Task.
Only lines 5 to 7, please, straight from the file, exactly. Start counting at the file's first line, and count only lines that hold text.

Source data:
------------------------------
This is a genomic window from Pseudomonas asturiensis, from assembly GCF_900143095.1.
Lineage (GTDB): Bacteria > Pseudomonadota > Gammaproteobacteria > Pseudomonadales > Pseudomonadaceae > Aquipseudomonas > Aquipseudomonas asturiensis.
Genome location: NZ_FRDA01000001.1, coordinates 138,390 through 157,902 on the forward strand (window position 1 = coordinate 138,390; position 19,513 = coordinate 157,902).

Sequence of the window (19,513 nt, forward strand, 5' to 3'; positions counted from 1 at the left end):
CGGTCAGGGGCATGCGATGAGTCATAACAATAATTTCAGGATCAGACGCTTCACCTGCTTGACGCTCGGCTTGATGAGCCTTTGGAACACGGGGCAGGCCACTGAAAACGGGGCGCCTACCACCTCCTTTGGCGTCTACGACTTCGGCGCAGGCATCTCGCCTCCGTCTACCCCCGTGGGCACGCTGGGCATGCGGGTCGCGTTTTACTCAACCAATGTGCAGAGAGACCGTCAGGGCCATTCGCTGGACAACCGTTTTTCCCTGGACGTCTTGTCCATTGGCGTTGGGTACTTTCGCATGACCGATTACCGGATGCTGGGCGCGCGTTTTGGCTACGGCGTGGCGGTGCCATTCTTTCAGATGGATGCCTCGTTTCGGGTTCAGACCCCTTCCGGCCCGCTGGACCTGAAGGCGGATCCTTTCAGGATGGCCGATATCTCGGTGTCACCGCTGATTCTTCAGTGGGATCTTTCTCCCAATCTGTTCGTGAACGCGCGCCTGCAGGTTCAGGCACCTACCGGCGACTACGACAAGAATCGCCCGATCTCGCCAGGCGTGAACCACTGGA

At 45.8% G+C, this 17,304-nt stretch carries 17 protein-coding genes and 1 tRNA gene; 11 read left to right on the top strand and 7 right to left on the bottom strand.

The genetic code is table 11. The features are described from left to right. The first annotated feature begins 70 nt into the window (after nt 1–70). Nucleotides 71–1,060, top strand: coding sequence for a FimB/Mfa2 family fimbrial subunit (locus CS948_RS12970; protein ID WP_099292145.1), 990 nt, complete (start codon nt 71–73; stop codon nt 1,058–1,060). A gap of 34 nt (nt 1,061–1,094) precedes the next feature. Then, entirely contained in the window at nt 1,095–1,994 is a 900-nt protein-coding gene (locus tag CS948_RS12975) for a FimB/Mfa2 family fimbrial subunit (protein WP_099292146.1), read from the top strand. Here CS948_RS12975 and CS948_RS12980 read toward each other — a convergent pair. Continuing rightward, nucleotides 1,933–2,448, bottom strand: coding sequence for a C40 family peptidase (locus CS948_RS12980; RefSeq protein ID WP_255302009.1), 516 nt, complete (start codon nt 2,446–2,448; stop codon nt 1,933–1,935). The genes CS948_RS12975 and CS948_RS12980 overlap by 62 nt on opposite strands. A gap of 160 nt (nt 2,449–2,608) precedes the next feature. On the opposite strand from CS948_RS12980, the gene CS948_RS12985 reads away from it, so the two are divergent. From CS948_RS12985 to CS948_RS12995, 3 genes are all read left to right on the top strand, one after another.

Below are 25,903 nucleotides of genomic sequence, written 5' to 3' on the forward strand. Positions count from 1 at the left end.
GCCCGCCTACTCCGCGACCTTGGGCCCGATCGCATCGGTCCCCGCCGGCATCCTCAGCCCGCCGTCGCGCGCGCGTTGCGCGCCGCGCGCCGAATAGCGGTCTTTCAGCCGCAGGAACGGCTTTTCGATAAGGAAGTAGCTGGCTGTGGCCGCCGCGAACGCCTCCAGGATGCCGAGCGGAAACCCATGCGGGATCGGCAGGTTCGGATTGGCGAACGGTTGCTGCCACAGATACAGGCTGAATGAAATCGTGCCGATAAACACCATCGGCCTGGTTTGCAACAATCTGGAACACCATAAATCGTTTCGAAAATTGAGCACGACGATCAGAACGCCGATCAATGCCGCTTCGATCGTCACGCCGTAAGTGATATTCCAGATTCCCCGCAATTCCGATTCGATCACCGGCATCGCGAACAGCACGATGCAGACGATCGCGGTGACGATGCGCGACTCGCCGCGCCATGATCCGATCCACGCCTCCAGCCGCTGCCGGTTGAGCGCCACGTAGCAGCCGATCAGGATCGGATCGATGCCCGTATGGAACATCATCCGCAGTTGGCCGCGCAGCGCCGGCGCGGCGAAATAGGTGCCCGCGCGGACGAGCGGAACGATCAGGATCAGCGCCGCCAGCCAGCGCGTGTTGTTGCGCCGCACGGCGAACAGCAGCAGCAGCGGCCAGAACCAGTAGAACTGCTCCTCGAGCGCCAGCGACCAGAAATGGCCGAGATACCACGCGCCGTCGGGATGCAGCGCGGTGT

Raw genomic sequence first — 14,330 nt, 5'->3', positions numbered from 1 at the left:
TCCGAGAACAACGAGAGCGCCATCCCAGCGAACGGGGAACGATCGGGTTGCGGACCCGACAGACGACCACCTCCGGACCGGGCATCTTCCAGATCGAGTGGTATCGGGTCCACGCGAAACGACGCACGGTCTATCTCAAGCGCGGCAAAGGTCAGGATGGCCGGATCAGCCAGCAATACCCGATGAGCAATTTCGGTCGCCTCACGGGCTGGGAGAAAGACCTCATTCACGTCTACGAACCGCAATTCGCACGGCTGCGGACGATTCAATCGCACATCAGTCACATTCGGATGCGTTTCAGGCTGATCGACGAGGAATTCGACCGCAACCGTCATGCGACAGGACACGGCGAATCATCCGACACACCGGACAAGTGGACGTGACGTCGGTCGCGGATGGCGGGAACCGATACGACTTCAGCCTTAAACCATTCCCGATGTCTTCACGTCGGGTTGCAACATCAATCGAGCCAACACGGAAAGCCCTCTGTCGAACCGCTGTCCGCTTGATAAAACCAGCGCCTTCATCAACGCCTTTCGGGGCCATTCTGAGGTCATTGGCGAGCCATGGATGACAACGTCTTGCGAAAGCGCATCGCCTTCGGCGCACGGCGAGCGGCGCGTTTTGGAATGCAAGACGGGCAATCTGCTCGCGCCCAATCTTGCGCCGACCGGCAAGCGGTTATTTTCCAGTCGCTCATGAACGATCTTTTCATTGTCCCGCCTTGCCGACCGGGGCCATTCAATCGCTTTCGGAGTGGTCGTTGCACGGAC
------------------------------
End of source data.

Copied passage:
CGGTCAGGGGCATGCGATGAGTCATAACAATAATTTCAGGATCAGACGCTTCACCTGCTTGACGCTCGGCTTGATGAGCCTTTGGAACACGGGGCAGGCCACTGAAAACGGGGCGCCTACCACCTCCTTTGGCGTCTACGACTTCGGCGCAGGCATCTCGCCTCCGTCTACCCCCGTGGGCACGCTGGGCATGCGGGTCGCGTTTTACTCAACCAATGTGCAGAGAGACCGTCAGGGCCATTCGCTGGACAACCGTTTTTCCCTGGACGTCTTGTCCATTGGCGTTGGGTACTTTCGCATGACCGATTACCGGATGCTGGGCGCGCGTTTTGGCTACGGCGTGGCGGTGCCATTCTTTCAGATGGATGCCTCGTTTCGGGTTCAGACCCCTTCCGGCCCGCTGGACCTGAAGGCGGATCCTTTCAGGATGGCCGATATCTCGGTGTCACCGCTGATTCTTCAGTGGGATCTTTCTCCCAATCTGTTCGTGAACGCGCGCCTGCAGGTTCAGGCACCTACCGGCGACTACGACAAGAATCGCCCGATCTCGCCAGGCGTGAACCACTGGA

At 45.8% G+C, this 17,304-nt stretch carries 17 protein-coding genes and 1 tRNA gene; 11 read left to right on the top strand and 7 right to left on the bottom strand.

The genetic code is table 11. The features are described from left to right. The first annotated feature begins 70 nt into the window (after nt 1–70). Nucleotides 71–1,060, top strand: coding sequence for a FimB/Mfa2 family fimbrial subunit (locus CS948_RS12970; protein ID WP_099292145.1), 990 nt, complete (start codon nt 71–73; stop codon nt 1,058–1,060). A gap of 34 nt (nt 1,061–1,094) precedes the next feature. Then, entirely contained in the window at nt 1,095–1,994 is a 900-nt protein-coding gene (locus tag CS948_RS12975) for a FimB/Mfa2 family fimbrial subunit (protein WP_099292146.1), read from the top strand. Here CS948_RS12975 and CS948_RS12980 read toward each other — a convergent pair. Continuing rightward, nucleotides 1,933–2,448, bottom strand: coding sequence for a C40 family peptidase (locus CS948_RS12980; RefSeq protein ID WP_255302009.1), 516 nt, complete (start codon nt 2,446–2,448; stop codon nt 1,933–1,935). The genes CS948_RS12975 and CS948_RS12980 overlap by 62 nt on opposite strands. A gap of 160 nt (nt 2,449–2,608) precedes the next feature. On the opposite strand from CS948_RS12980, the gene CS948_RS12985 reads away from it, so the two are divergent. From CS948_RS12985 to CS948_RS12995, 3 genes are all read left to right on the top strand, one after another.